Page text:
2020, Music

Saint Cloud (2020) by Waxahatchee

I have listened to a lot of alt country in my life. For a while, in my late 20s and early 30s, it might have been one of my favourite genres. So I have standards. This record doesn’t meet them.

For me, alt country is the intersection between alternative music and country, as its name indicates, but where the aesthetics of alternative, which come from punk, bring country back to a place recognizable as country as opposed to pop or rock. During the heyday of alt country and 1990s (and even when it first appeared in the 1980s), country was more and more turning into commercial pop and rock music. (Now it is more and more turning into hip hop and R&B, which is really, really, really weird.)

I don’t know what alt country means in the 2020s. To go by this record, it’s “indie country” basically, but less “indie” than the vast majority of indie music made in the 1990s, certainly. Crutchfield’s voice is not exactly traditional. It sounds a little bit like what I would imagine an “indie country” singer would sound like, with a little twang but a lot of the non-professional sound I associate with so many indie singers throughout the history of the various indie genres. It’s not her voice that’s the problem necessarily, though I would like this more if she was a more engaging performer.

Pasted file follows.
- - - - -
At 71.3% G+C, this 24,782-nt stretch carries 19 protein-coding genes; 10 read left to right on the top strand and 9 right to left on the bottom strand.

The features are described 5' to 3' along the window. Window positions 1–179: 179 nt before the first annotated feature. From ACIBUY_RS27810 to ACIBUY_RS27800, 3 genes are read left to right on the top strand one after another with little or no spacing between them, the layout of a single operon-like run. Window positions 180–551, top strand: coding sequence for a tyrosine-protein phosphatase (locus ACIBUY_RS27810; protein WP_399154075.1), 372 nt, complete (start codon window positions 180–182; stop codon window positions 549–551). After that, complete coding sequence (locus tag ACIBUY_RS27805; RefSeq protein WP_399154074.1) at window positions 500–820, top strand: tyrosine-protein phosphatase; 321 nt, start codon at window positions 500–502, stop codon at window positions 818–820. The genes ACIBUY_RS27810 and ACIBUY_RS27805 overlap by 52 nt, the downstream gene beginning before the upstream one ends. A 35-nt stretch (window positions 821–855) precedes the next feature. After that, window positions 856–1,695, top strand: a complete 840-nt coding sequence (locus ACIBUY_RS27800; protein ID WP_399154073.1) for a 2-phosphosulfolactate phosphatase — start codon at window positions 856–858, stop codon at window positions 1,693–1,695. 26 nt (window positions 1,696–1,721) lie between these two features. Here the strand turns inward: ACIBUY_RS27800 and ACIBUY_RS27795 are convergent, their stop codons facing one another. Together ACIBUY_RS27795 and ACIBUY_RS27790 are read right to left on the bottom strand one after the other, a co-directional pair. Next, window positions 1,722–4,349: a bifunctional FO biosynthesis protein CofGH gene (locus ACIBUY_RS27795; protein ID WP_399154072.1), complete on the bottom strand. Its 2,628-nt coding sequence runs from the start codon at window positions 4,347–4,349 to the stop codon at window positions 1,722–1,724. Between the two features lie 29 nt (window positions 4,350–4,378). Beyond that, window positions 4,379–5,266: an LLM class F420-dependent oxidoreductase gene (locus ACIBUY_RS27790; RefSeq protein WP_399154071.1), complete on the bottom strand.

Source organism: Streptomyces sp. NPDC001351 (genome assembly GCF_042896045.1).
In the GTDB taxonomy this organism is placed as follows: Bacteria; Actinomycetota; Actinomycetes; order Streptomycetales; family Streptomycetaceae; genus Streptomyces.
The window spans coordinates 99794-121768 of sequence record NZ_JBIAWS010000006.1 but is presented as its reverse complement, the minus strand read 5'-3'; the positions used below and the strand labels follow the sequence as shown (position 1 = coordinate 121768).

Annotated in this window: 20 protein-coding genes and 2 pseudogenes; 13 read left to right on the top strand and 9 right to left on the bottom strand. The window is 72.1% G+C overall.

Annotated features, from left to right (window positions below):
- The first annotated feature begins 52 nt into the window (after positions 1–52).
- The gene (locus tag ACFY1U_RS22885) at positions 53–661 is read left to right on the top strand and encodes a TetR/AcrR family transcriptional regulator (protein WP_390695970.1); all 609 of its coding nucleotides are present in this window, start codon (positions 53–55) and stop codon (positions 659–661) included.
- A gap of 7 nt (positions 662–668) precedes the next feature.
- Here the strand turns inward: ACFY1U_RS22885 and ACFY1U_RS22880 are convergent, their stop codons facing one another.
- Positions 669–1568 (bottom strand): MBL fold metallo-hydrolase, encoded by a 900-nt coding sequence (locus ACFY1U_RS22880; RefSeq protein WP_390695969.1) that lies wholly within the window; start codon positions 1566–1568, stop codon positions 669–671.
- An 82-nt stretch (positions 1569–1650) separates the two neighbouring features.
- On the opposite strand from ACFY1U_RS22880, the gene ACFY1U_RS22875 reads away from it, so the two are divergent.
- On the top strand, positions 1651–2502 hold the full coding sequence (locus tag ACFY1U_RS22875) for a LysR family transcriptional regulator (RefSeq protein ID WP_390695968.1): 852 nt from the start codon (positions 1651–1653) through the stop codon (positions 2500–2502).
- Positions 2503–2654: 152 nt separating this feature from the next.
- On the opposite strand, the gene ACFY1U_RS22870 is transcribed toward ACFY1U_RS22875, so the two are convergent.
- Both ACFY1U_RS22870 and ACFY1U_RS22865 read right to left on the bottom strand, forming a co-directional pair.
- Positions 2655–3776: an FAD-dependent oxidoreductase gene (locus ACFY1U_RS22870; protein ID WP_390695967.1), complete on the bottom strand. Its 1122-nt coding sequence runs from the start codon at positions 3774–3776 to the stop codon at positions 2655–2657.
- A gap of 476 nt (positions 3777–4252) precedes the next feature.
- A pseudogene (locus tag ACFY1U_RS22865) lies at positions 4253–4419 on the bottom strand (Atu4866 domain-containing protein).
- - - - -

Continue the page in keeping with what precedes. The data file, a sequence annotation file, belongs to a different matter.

The problem for me is the music: it’s just middle-of-the-road country and folk played professionally with very few warts. The point of alt country and the point of indie before it was mainstream was the warts. The only wart or sandpaper I detect here is Crutchfield’s voice. And, as I said, I don’t like her performance enough for that to win me over.

This, to me, is just pleasant but not particularly compelling 21st century country music that still manages to sound like country rather than pop. I just don’t hear much here for me. It’s like the Jayhawks but with a singer who grew up listening to indie rock and pop. The Jayhawks were never among my favourite alt country bands because they always struck me as too polished even if they helped invent the genre.


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